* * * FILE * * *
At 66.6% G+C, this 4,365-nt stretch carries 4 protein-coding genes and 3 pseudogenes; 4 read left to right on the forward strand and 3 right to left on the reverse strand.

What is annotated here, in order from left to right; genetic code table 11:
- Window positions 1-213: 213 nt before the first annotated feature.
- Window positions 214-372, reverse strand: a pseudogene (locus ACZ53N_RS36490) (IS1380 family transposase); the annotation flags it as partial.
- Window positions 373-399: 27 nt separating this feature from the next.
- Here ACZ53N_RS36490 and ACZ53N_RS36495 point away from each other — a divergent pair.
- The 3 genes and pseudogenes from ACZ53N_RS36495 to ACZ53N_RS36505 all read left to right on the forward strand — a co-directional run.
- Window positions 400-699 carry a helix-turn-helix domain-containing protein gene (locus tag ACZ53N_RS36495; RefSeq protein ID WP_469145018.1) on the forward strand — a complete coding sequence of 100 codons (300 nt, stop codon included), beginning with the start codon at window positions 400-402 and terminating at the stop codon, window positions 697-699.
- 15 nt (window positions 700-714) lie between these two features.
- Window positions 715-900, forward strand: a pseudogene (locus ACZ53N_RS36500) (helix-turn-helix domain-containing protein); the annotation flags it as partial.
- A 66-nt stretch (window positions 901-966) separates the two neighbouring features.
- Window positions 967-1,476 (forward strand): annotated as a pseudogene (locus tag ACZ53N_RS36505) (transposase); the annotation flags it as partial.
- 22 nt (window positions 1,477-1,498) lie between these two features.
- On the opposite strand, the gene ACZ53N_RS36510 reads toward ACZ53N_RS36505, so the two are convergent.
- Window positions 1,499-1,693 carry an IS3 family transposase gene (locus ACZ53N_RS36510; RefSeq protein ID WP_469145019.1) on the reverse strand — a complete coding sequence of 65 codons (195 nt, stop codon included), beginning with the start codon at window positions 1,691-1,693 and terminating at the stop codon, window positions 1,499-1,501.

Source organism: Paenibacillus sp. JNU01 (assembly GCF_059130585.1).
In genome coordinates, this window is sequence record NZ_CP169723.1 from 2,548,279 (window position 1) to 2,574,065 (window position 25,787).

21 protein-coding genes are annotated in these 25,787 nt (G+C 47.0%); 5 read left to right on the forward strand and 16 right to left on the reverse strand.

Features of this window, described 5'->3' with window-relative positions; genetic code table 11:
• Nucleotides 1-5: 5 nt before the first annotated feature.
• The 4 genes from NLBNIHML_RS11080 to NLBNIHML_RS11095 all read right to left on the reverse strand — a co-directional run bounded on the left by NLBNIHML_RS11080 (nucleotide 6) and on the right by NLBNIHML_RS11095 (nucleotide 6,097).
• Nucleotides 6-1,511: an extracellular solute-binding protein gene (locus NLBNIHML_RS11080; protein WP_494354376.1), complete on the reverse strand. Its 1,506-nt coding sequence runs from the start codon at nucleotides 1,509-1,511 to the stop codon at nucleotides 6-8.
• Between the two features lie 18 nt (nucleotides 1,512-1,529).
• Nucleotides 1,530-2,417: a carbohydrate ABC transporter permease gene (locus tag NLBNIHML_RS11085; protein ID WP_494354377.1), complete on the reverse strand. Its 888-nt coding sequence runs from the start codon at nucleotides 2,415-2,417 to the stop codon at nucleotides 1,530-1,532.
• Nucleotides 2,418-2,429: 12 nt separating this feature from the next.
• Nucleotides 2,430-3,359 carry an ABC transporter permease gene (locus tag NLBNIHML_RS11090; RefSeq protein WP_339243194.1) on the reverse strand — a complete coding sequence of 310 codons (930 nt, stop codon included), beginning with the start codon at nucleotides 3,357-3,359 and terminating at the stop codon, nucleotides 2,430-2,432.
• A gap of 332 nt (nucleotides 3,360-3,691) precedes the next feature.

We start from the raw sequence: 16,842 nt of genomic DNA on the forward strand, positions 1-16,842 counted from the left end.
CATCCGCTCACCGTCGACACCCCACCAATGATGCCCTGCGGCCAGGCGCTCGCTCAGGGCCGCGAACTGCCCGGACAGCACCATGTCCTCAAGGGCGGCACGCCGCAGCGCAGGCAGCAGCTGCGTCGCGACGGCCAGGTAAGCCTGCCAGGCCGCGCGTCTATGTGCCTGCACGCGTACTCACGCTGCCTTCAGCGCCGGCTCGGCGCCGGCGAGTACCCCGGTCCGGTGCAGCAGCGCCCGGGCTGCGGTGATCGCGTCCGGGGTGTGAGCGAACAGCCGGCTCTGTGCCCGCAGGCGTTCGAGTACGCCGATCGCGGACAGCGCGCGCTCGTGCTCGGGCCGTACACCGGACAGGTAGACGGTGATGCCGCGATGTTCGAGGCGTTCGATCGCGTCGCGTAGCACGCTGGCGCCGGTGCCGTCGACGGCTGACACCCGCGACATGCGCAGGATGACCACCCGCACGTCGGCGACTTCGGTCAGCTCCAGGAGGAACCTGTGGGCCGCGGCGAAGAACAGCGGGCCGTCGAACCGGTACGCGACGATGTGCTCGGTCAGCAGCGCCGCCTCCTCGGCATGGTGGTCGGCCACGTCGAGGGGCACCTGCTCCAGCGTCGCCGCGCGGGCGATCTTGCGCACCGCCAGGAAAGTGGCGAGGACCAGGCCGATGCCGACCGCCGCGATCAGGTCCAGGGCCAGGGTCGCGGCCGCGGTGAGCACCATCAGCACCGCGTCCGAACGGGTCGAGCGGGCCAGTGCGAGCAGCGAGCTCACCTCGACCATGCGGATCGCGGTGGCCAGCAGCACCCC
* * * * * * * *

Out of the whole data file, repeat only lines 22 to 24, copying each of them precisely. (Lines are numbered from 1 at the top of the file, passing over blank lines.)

• Nucleotides 6-1,511: an extracellular solute-binding protein gene (locus NLBNIHML_RS11080; protein WP_494354376.1), complete on the reverse strand. Its 1,506-nt coding sequence runs from the start codon at nucleotides 1,509-1,511 to the stop codon at nucleotides 6-8.
• Between the two features lie 18 nt (nucleotides 1,512-1,529).
• Nucleotides 1,530-2,417: a carbohydrate ABC transporter permease gene (locus tag NLBNIHML_RS11085; protein ID WP_494354377.1), complete on the reverse strand. Its 888-nt coding sequence runs from the start codon at nucleotides 2,415-2,417 to the stop codon at nucleotides 1,530-1,532.